MANILA - A US State Department report calling attention to vigilante-style killings linked to President Rodrigo Duterte's brutal war on drugs may cost the Philippines millions of dollars in military aid from Washington, a former envoy said Monday.
The US government uses the annual human rights reports partly to determine "the allocation of foreign aid and security sector assistance," said Secretary of State Rex Tillerson.
Washington might impose "conditions" on upcoming financing for the Philippine military until the Duterte administration showed it was "serious about showing respect for human rights," said former Ambassador to the US Jose Cuisia Jr.
"There is that danger precisely," he told ABS-CBN News. "I hope that they will not."
The report cited "cases of apparent governmental disregard for human rights and abuses."
"Extrajudicial killings have been the chief human rights concern in the country for many years and they increased sharply over the past year," it said.
The report now puts pressure on the Philippine government not to ignore the rising number of drug-related killings, Akbayan Rep. Tom Villarin told ANC's Early Edition.
Malacañang said it was "firmly committed to upholding human rights" and vowed to punish "scalawags in uniform."
Cuisia said the Philippines lost an estimated $13 million in foreign military assistance spread over "three to four years" because of human rights abuses mostly under former President Gloria Macapagal-Arroyo.
"They felt that the government had not done enough" to address human rights violations, he said.
Washington later lifted the conditions and the Philippines received its highest foreign military financing in 2015 at $66 million, he said.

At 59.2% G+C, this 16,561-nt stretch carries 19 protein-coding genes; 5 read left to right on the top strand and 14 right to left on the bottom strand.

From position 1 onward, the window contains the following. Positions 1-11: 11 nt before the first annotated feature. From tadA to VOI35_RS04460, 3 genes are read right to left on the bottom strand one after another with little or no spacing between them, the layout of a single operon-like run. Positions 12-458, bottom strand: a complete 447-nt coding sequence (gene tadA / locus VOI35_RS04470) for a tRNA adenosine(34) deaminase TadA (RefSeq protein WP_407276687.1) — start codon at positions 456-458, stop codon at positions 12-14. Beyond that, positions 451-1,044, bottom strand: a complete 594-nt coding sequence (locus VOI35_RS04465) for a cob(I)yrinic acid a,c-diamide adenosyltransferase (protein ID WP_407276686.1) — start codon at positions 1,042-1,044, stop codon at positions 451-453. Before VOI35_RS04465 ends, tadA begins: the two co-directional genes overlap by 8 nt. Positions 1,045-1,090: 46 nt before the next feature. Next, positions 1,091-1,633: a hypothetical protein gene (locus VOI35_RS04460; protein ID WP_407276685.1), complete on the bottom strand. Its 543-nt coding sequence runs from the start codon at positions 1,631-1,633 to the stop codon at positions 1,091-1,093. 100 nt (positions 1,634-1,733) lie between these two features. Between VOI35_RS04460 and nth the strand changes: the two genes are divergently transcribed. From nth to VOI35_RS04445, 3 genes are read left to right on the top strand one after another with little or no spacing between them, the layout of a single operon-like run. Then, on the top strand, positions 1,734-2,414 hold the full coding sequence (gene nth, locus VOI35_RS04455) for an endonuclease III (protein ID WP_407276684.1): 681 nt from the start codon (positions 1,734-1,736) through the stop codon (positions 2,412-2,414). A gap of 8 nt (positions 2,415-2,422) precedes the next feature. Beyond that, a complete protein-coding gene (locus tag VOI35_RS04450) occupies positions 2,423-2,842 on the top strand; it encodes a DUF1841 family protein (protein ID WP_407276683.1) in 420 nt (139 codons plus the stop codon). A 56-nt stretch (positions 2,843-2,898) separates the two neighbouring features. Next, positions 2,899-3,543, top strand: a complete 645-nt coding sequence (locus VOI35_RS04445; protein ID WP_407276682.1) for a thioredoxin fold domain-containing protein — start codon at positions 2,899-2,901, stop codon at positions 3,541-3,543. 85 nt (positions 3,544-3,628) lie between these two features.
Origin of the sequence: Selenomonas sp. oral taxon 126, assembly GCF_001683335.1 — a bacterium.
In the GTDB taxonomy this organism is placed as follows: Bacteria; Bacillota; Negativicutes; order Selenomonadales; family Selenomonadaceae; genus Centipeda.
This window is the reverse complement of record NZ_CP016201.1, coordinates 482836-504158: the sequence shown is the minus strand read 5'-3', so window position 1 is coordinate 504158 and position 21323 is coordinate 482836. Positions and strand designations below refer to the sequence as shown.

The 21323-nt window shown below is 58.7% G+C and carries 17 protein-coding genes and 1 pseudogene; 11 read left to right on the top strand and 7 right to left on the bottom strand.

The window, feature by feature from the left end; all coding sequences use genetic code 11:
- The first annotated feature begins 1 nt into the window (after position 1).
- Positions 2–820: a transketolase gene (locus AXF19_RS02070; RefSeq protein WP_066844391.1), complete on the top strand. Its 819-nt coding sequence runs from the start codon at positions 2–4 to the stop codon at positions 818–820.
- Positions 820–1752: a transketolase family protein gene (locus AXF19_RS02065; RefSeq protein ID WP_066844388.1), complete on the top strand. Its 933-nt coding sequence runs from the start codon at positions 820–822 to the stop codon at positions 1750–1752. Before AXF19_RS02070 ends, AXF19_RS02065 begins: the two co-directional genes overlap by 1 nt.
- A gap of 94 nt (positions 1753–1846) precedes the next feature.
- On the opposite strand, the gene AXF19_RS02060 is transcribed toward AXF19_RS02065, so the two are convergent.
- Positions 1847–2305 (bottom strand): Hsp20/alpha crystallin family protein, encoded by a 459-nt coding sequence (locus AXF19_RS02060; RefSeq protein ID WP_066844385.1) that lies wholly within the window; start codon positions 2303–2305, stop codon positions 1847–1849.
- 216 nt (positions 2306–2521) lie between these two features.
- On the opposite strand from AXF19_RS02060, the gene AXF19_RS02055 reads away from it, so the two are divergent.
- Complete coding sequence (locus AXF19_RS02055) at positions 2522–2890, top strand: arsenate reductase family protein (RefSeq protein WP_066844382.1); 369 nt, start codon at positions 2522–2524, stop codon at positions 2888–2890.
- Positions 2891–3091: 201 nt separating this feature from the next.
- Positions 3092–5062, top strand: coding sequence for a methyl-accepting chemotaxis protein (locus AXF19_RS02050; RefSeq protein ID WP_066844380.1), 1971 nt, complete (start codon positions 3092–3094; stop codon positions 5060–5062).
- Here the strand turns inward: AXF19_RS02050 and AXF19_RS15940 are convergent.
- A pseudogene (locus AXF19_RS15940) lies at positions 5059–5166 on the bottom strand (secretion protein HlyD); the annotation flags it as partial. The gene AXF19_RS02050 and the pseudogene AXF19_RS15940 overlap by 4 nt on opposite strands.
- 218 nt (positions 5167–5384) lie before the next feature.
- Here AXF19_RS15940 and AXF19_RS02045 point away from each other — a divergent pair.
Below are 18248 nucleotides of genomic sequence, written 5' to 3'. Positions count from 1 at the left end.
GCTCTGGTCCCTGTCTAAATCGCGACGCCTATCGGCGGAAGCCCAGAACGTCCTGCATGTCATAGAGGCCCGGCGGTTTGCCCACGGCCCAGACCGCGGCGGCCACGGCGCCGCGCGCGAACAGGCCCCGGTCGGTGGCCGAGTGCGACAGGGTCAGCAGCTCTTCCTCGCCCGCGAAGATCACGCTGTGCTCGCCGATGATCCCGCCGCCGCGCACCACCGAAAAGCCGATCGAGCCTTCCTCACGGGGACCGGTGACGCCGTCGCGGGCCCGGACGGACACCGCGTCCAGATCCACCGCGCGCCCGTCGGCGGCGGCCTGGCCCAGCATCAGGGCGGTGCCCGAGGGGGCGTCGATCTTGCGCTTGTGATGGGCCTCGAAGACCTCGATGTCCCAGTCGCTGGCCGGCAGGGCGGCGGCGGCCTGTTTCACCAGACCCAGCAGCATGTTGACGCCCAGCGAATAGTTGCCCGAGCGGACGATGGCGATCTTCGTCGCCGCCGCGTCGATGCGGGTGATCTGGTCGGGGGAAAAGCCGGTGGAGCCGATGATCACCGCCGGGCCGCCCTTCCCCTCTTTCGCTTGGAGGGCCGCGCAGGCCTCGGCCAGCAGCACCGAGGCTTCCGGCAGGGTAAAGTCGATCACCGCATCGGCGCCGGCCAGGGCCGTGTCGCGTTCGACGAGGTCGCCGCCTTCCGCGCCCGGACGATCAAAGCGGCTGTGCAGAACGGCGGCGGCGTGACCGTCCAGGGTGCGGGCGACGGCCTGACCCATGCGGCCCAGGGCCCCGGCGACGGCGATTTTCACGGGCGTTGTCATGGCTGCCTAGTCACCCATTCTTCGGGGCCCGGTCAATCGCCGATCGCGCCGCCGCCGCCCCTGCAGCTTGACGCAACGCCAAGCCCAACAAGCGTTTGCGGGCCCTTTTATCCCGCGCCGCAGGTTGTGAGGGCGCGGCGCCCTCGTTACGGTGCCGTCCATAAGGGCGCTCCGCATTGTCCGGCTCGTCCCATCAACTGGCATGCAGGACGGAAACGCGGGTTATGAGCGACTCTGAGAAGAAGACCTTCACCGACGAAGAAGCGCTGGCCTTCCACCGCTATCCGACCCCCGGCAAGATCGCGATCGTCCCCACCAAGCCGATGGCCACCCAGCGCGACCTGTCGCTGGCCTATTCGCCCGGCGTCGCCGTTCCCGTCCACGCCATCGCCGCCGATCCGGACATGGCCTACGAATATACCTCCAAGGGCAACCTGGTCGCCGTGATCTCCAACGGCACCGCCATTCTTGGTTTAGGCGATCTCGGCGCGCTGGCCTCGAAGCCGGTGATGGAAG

On top of the annual military financing, which amounted to $50 million last year, the Philippines benefits from the $425-million maritime funding from Washington.
The amount helps boost the maritime capability of the Philippines and four other Southeast Asian countries, two of which also have claims over the South China Sea.
"It was not easy and we had to convince them (to lift the conditions)," Cuisia said.
"The first one we needed to convince was the U.S. Embassy because US Embassy in Manila is responsible for submitting reports."
Under its Leahy Law, the US is barred from providing assistance to another country if its security force "has committed gross violations of human rights."
The State Department report said Philippine "government mechanisms to investigate and punish abuse and corruption in the security forces remained largely ineffective."
It noted that all 294 cases of human rights violations against law enforcers filed between January and August 2016 with the Ombudsman were still "open pending additional investigation."
Even if Duterte "publicly condemned corruption in government and security forces," the report said "there was still little effort to target corrupt security officials."
Duterte earlier halted the bloody police anti-drug operations following the abduction and killing of a Korean businessman inside the main police headquarters in Camp Crame.
Operations resumed Monday with the promise they would involve only police officers untainted with corruption.
Duterte earlier slammed the US and the European Union over the possibility that they might withhold aid to the Philippines over the drug killings.